Changes made to whip rules following six-month review

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  • The new racing whip rules that came into force in Britain this year have been amended following a six-month review – as the British Horseracing Authority (BHA) said it is continuing to see a reduction in the rate of offences.

    The review formed part of the “ongoing dialogue” between the BHA, the Professional Jockeys Association (PJA) and jockeys, which started before the introduction of the new rules and has resulted in a number of alterations.

    The changes focus around the penalties for using the whip above the permitted levels. Under the rules, which were introduced in jump racing on 6 February, and on the Flat on 27 March – both following soft launches prior to these dates – the number of times a whip may be used in a race was reduced to a maximum of seven times in a jump race and six times in a Flat race.

    Under the amendments as of 31 July, if a rider has been found to have used the whip once above the permitted level, the minimum penalty may be reduced dependent on the race type and rider’s previous record.

    Other changes include the races in which a double penalty for use of the whip above the permitted level will apply. Previously this applied to all class one or two races, but under the new framework it will apply to all class one and some class twos.

    Riders will now be referred to the BHA judicial panel for “totting up” of whip offences after four, instead of three, in a six-month period.

    If a jockey has exceeded the maximum threshold for whip use by just one use, now they may elect to have the potential breach dealt with on the day by raceday stewards, instead of waiting for the whip review committee (WRC) to meet and assess the ride. In these cases the jockey will waive the right to appeal any decision.

    The WRC will now only be able to retrospectively review a ride within a maximum of seven days, except where it involved a potential horse disqualification, which may be considered at any time. When considering whether a rider has breached the rules, the WRC may in “exceptional circumstances” exercise discretion and discount individual uses before the starting line, providing the use was “reasonable, proportionate, and clearly and equivocally for a corrective purpose only”.

    Read the amendments in full

    WRC chair Sam Angell said the changes reflect an ongoing process to “improve the new whip rules and penalties, while retaining the original objectives, to ensure more judicious use of the whip for encouragement, improve the perceptions of the whip and ensure the outcomes of the races are fair”.

    “The BHA remains extremely grateful to the PJA and the senior riders who have engaged so constructively with this process. This dialogue will remain ongoing,” he said.

    “We continue to see a reduction in the rate of offences, which is a testament to the measures being taken by the jockeys as they continue to adapt to the new rules, for which they deserve great credit.”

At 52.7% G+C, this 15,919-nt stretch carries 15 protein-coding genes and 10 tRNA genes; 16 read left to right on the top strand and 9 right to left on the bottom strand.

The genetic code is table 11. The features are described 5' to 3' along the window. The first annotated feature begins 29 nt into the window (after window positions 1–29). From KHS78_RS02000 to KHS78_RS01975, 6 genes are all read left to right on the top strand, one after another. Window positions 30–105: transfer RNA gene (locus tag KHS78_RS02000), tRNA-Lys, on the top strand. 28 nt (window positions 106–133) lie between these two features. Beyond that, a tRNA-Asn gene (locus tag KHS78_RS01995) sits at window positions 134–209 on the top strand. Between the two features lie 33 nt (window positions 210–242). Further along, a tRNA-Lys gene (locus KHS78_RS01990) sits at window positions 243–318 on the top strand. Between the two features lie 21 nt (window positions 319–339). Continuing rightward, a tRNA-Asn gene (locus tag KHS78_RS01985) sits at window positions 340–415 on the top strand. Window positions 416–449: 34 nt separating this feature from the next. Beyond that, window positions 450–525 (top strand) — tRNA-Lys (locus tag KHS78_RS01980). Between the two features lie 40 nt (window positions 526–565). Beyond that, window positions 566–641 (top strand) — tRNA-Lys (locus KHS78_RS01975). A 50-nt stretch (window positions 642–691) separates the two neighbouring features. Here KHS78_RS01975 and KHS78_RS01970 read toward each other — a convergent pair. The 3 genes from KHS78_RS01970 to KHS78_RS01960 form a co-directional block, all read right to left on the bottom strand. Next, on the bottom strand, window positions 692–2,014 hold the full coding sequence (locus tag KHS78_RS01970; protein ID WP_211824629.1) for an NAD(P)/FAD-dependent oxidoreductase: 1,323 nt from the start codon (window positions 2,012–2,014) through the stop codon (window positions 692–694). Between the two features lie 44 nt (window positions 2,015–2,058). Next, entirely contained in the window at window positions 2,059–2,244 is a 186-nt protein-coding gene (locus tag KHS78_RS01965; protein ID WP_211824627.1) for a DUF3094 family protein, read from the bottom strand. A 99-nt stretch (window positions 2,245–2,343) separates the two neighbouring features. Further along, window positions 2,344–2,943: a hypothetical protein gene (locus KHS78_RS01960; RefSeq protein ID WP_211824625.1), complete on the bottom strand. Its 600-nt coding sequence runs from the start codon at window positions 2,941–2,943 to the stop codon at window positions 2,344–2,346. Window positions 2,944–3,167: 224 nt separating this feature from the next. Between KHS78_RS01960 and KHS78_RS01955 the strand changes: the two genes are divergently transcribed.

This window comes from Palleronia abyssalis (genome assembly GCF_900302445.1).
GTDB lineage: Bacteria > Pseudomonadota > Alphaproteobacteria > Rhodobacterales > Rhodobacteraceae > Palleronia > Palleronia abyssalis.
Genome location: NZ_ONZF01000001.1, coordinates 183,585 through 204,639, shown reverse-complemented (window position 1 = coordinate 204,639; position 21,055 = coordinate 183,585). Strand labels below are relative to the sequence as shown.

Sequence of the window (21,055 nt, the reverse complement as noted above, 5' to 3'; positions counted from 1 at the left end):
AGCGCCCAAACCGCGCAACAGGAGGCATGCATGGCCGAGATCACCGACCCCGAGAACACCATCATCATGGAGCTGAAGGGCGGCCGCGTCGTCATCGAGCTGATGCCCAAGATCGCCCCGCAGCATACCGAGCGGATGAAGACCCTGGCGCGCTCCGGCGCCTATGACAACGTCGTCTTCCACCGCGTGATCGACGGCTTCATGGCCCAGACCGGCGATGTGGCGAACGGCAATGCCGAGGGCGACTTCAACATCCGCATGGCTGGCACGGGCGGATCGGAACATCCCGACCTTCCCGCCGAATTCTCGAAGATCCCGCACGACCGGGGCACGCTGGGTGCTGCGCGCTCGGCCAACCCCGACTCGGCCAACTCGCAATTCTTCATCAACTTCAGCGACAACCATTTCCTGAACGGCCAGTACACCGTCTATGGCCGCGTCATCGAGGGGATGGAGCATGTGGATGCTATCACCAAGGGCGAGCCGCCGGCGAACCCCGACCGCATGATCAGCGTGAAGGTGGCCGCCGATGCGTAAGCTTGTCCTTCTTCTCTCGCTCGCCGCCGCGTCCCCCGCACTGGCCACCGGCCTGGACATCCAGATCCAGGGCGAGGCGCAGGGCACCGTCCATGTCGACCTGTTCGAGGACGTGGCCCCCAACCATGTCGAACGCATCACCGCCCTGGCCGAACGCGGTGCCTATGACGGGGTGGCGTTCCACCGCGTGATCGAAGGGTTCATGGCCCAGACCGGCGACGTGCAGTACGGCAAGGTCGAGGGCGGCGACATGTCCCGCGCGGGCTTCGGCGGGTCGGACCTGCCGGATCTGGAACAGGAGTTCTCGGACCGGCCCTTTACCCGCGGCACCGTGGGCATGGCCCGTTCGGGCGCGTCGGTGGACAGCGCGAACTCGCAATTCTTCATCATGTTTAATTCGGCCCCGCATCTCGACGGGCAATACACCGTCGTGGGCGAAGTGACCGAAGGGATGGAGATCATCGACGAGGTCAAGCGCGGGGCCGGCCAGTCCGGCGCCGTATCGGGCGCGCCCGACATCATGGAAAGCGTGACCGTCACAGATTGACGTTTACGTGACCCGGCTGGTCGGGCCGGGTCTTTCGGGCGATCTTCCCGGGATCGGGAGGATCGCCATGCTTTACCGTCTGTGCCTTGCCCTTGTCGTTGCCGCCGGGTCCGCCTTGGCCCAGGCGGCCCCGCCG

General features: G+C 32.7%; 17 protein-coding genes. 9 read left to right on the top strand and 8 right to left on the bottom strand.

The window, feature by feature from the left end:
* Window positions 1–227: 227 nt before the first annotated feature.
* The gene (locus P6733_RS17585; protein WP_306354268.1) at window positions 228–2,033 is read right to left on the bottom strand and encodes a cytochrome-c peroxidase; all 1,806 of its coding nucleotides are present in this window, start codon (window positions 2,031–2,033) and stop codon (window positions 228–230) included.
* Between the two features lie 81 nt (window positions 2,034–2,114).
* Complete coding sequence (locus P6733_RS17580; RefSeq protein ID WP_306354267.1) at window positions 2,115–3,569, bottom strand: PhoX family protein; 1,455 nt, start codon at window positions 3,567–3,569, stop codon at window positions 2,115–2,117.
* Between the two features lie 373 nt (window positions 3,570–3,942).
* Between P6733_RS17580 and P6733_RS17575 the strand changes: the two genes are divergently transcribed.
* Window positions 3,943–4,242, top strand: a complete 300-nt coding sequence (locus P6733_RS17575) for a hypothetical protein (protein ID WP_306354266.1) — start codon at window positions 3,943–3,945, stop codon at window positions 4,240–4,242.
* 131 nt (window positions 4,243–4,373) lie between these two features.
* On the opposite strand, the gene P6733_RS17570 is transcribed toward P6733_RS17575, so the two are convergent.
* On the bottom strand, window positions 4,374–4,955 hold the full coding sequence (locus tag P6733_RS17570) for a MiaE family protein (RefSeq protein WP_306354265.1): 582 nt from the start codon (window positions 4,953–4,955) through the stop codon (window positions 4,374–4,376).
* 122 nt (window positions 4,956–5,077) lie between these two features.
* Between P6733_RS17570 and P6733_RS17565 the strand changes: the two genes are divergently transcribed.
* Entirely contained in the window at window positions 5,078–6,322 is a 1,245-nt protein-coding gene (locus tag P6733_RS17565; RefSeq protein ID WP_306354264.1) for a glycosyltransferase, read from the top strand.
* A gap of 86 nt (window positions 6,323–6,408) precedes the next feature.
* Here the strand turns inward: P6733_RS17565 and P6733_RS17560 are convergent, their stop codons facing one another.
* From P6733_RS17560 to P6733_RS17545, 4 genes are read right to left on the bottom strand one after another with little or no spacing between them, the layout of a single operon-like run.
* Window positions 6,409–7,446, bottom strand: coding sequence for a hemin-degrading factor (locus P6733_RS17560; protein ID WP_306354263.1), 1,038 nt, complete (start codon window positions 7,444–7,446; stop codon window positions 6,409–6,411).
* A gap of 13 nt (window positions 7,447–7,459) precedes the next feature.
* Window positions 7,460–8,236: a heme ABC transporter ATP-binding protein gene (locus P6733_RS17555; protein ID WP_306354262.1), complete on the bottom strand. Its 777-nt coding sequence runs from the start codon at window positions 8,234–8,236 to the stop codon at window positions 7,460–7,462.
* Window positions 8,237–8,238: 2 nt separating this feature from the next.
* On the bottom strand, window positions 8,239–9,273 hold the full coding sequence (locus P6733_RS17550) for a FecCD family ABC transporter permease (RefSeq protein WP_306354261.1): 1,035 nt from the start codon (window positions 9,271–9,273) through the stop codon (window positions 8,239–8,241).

Roly Owers, World Horse Welfare chief executive, told H&H it is “sensible” to keep rules under review to “best ensure they are fit for purpose, especially ones that have been recently implemented”.

    “However, the real test for the whip rules is whether they are having an overall impact in significantly reducing the number of rule breaches and it is still too early to assess this,” he said.

    “World Horse Welfare still believes that the whip in racing should not be permitted for encouragement, but ultimately it is for racing to justify why this use is in the interest of the horse, and having an effective system to minimise transgression must be at the heart of this.”

    The BHA has released six-month data of referrals to the judicial panel and offences since the introduction of the new rules. Out of 37,428 rides there were 425 referrals, of which 360 were found to be breaches. The offence types included 219 above the permitted level, 79 without giving the horse time to respond, 15 above shoulder height and one excessive force. 55% of the offences in the review period were committed by professional jockeys.

    “We continue to see a reduction in the rate of offences, which is a testament to the measures being taken by jockeys as they continue to adapt to the new rules, for which they deserve great credit,” said Sam.

    A PJA spokesman said the organisation is “pleased” that “extensive negotiations” with the BHA over the past six months have resulted in the penalty reductions and other amendments, “that mean sanctions are now less onerous for jockeys”.

    Dale Gibson, PJA interim chief executive, told H&H a “highly respected, talented and knowledgeable group of riders” took part in the review; Flat jockeys Ryan Moore, William Buick, Luke Morris and Richard Kingscote, and National Hunt jockeys Bryan Hughes and Harry Skelton.

    “We will continue to work with the BHA to review all aspects of the rules and sanctions, with the plan to meet again in the autumn to discuss any further potential amendments,” he said.

    “The process has been time-consuming, however we believe the alterations to be a step in the right direction.”

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